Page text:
Md. District Seeking $50 Annual Transportation Fee for Students
In an effort to raise needed funds, the Montgomery County, Md., school board is seeking a revenue builder that is rare in school districts nationwide: a $50 annual transportation fee for students.
Students in the suburban Washington district will need a ticket to ride the big yellow school bus beginning next fall if the county government approves the board's plan, which passed earlier this month, 5-2. Low-income and special-education students would be exempt.
The plan has touched off a debate, and some legal authorities say the measure could run afoul of the state constitution.
"We are now facing a circumstance where we have several constraints on the budget," said Steve Abrams, the board member who proposed the bus fee. "One way or another we have to find ways to meet our obligation to public education."
Boosting the Budget
The bus fee and a proposed $20-per-semester participation fee to pay for extracurricular activities would bring in an additional $3.5 million to the district, Mr. Abrams said, and would help offset a $13 million shortfall in the district's current $882 million budget.
The fees could also be used to help pay for new spending proposals included in the 121,000-student district's proposed $917 million budget for next year, he said, including the reinstatement of certain athletic programs, additional kindergarten classes, more media specialists in high schools, and expanded Head Start instruction.
In the past few years, school districts across the country have started charging fees for a variety of extras--from athletics to parking spaces to pompons. (See Education Week, Oct. 25, 1995.)
But a growing number of districts are weighing the idea of putting a price tag on school transportation as well.
"Charging for student transportation is an extension of charging for other things," said Gary Marx, a senior associate executive director of the American Association of School Administrators in Arlington, Va.
"School leaders would prefer not to charge, but they are caught in a budget crunch and are looking in every direction they can to deal with their financial concerns," he said.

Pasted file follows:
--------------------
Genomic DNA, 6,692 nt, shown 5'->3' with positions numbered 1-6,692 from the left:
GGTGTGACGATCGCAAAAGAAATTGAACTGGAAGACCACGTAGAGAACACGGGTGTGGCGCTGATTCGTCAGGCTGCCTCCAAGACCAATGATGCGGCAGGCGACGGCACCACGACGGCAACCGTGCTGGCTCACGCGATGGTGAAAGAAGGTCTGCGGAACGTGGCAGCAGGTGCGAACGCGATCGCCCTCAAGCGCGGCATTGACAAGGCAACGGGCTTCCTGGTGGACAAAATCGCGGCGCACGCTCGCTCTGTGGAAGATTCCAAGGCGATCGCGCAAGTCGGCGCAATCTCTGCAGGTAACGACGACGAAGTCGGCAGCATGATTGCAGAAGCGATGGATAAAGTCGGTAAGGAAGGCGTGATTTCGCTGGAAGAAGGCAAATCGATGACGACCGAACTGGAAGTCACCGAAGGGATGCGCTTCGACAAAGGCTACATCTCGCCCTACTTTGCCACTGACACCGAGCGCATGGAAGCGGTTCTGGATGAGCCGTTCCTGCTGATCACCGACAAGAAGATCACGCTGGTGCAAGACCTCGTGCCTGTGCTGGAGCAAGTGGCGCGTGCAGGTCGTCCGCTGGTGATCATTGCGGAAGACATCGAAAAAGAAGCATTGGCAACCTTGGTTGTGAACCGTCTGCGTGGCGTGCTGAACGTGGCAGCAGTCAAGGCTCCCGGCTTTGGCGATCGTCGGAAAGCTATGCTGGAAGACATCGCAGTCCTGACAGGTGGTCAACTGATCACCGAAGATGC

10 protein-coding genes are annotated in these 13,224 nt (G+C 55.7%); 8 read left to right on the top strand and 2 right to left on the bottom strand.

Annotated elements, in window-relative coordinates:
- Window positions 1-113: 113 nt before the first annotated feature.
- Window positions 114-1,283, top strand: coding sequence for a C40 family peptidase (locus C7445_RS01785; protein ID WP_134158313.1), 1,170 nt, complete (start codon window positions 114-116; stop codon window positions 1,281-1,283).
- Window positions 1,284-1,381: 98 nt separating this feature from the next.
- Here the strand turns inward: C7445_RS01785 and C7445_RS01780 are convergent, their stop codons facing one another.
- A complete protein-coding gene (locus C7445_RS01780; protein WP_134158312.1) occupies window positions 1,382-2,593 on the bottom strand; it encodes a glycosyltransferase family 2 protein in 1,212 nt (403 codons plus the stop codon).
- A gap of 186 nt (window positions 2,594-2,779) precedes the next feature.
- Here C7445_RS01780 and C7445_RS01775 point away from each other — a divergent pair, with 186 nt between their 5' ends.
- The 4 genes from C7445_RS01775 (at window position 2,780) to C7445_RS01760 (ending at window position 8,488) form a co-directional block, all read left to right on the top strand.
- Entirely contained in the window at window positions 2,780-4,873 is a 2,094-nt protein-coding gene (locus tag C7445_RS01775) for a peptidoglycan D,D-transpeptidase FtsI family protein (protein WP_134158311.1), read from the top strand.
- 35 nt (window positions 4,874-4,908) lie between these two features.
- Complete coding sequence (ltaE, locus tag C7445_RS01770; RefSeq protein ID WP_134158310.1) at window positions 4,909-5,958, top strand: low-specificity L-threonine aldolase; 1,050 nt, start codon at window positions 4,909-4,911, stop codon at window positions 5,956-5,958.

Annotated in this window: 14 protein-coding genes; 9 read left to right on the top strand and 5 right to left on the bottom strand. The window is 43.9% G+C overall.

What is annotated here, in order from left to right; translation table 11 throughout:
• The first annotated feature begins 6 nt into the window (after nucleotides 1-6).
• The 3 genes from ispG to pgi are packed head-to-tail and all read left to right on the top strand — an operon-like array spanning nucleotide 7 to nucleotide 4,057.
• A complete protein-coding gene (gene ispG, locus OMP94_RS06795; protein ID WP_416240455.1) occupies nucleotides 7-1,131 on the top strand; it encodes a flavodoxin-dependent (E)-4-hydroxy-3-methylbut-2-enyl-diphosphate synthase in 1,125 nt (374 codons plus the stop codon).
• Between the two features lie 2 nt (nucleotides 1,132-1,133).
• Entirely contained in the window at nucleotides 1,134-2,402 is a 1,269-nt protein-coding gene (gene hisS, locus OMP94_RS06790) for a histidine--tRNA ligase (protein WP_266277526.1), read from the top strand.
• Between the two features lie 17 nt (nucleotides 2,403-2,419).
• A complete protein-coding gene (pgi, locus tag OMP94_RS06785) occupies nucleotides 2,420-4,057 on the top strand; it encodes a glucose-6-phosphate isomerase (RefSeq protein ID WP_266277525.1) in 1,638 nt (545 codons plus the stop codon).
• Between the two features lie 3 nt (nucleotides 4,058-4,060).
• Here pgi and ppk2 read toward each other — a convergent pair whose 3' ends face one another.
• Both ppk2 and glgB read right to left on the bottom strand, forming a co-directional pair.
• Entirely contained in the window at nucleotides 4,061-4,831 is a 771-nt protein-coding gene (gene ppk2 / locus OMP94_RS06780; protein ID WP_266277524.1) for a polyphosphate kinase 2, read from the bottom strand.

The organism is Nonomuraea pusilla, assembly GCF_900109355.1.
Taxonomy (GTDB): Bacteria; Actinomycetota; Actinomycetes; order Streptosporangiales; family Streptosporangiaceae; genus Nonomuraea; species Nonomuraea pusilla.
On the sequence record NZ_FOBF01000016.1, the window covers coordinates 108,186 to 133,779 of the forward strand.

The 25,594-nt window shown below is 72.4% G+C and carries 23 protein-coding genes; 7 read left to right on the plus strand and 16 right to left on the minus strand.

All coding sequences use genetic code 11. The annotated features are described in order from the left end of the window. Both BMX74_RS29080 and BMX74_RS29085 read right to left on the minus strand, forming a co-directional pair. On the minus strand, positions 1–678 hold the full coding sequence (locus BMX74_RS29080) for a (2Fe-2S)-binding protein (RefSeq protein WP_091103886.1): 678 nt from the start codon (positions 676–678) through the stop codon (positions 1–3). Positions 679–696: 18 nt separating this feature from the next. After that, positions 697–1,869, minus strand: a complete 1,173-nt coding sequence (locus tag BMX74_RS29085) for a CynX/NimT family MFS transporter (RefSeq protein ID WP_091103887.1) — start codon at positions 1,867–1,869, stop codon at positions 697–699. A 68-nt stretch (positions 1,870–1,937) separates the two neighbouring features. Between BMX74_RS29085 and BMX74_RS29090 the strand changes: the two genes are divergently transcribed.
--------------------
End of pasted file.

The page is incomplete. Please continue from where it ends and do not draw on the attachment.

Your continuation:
The Irvine, Calif., public schools charge parents $180 a year to help defray the costs of providing bus rides across the sprawling school district. Several other school systems in California and North Dakota also ask parents to pay for their children's transportation to school.
State courts in those two states have ruled that such a levy does not violate state constitutional provisions that guarantee a free public education.
But in Maryland, state education officials are questioning the legality of the Montgomery County school board's move.
Valerie V. Cloutier, the chief counsel for the state school board, said the Maryland Constitution requires that integral changes in the public education system--which includes the transport of students--must be carried out by the legislature.
"It's my understanding that the local board needs legislation giving them the authority to charge fees for bus transportation," she said last week.
And the lawyer for the local board, Judith S. Bresler, issued a statement last week saying that even if the state passes such as law, local boards may not be able to charge the fees if they violate the state constitution's guarantee of a free public education.
Some parents in Montgomery County who have scrutinized the bus-fee proposal are frustrated with the direction the board has taken.
"They are digging into our pockets again," said Leonard Goodman, whose 1st-grade daughter attends a local elementary school and rides a bus to school.
"It's disappointing that there have to be further surcharges on parents who are already paying property taxes" to cover such expenses, Mr. Goodman said.
Vol. 15, Issue 23